A comparison of methods to determine phytoplankton bloom initiation
Phytoplankton bloom phenology has important consequences for marine ecosystems and fisheries. Recent studies have used remotely sensed ocean color data to calculate metrics associated with the phenological cycle, such as the phytoplankton bloom initiation date, on regional and global scales. These metrics are often linked to physical or biological forcings. Most studies choose one of several common methods for calculating bloom initiation, leading to questions about whether bloom initiation dates calculated with different methods yield comparable results. Here we compare three methods for finding the date of phytoplankton bloom initiation in the North Atlantic: a biomass-based threshold method, a rate of change method, and a cumulative biomass-based threshold method. We use these methods to examine whether the onset of positive ocean-atmosphere heat fluxes coincides with subpolar bloom initiation. In several coherent locations, we find differences in the patterns of bloom initiation created by each method and differences in the synchrony between bloom initiation and positive heat fluxes, which likely indicate various physical processes at play in the study region. We also assess the effect of missing data on the chosen methods. Key PointsDifferent methods of calculating bloom start dates produced different results.Each method identified the bloom as a different part of the chlorophyll cycle.The onset of positive heat fluxes coincides with the phytoplankton bloom. ©2013. American Geophysical Union. All Rights Reserved.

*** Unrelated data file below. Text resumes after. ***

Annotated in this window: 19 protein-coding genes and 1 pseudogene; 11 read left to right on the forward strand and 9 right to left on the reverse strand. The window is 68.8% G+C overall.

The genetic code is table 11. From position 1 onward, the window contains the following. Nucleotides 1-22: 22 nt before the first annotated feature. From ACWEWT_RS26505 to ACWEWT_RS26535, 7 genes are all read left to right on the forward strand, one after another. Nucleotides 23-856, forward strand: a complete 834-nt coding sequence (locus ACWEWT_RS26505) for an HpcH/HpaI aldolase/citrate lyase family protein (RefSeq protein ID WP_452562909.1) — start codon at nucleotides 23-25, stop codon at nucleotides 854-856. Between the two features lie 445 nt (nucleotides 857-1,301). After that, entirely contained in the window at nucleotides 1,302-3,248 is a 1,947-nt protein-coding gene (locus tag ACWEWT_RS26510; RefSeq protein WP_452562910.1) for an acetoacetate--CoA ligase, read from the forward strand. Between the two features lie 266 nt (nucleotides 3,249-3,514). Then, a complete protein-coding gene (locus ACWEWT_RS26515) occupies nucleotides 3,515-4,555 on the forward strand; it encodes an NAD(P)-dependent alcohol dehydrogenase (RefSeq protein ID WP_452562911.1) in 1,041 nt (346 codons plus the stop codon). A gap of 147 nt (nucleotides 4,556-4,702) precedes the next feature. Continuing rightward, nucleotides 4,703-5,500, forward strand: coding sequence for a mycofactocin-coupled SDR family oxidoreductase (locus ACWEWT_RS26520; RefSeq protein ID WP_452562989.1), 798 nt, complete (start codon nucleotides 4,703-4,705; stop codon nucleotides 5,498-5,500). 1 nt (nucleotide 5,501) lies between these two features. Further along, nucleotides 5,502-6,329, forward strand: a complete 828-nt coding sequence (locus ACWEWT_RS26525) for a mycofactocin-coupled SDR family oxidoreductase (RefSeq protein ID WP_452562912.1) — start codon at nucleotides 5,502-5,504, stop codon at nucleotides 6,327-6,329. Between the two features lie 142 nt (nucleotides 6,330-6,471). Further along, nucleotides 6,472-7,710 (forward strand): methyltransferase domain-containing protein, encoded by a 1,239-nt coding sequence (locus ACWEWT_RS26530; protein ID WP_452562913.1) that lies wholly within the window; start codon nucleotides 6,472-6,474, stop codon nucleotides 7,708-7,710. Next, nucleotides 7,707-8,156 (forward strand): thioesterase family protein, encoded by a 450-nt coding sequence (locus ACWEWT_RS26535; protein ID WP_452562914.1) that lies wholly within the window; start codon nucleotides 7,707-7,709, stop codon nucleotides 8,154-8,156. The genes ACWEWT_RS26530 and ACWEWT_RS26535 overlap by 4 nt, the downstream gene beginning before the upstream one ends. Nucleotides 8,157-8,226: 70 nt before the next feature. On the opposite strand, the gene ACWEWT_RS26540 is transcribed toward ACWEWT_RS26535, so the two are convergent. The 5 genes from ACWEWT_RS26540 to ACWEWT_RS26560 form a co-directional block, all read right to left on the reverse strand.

Brody, SR; Lozier, MS; Dunne, JP
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